Using kitchen shears remove stem from chile and discard. Cut chile into small ½-inch squares and place in a bowl. Cover chile with hot water and let rehydrate for 15 minutes, stirring occasionally. Drain and discard the water (but not the seeds). Place soaked chile pieces (and seeds) in the bowl of a food processor.
Add the next five ingredients (through cilantro stems) to the food processor.
Toast cumin seeds in a dry pan over medium heat until fragrant, shaking pan to prevent burning. Crush seeds in a mortar and pestle. Add to soup mixture along with kosher salt.
With the machine running, add olive oil and water in a stream through chute. Continue processing, stopping occasionally to scrape down sides with a spatula, until mixture is smooth and mango pieces are no longer visible.
Transfer soup to a bowl or quart glass measure and cover with plastic wrap. Refrigerate for at least two hours and up to a day to allow flavors to meld. Before serving, stir and taste for salt, adding more if necessary.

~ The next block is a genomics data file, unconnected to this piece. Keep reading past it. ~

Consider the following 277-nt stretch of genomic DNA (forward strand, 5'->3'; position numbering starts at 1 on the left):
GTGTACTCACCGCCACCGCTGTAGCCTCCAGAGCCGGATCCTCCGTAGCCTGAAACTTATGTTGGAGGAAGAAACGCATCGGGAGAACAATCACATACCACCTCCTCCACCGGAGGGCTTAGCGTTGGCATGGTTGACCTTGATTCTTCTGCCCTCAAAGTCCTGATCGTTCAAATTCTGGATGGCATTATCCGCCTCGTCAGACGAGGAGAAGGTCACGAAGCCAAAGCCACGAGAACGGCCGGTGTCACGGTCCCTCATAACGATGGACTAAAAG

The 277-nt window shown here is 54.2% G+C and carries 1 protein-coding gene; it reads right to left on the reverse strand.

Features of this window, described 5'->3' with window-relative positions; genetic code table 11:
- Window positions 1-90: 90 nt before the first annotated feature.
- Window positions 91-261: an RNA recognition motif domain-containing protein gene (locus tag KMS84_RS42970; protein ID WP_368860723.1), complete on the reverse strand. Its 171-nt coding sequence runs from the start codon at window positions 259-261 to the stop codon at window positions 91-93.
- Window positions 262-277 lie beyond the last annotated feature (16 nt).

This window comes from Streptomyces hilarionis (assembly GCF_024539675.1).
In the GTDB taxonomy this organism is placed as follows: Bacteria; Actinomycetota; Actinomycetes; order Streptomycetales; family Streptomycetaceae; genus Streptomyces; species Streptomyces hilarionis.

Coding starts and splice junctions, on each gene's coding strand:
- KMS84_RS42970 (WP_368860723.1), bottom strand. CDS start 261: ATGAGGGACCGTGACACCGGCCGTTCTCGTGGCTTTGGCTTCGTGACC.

When serving, portion soup into small bowls, stir in crema (start with a teaspoon), and top with toasted pepitas. Enjoy.
My most vivid childhood memories have to do with family and food. As a kid, I had the good fortune of having a mom who always encouraged trying new things, and two grandmothers who invited me into their kitchens at a young age. I enjoy cooking for the joy it brings me - sharing food with loved ones - and as a stress release. I turn to it equally during good times and bad. Now that I have two young children, I try to be conscientious about what we cook and eat. Right about the time I joined food52, I planted my first raised bed garden and joined a CSA; between the two I try to cook as sustainably and organically as I can. Although I'm usually cooking alone, my children are my favorite kitchen companions and I love cooking with them. I hope when they are grown they will look back fondly at our time spent in the kitchen, as they teach their loved ones about food-love.
Best of all, after years on the mainland for college and graduate school, I get to eat and cook and raise my children in my hometown of Honolulu, HI. When I'm not cooking, I am helping others grow their own organic food or teaching schoolchildren about art.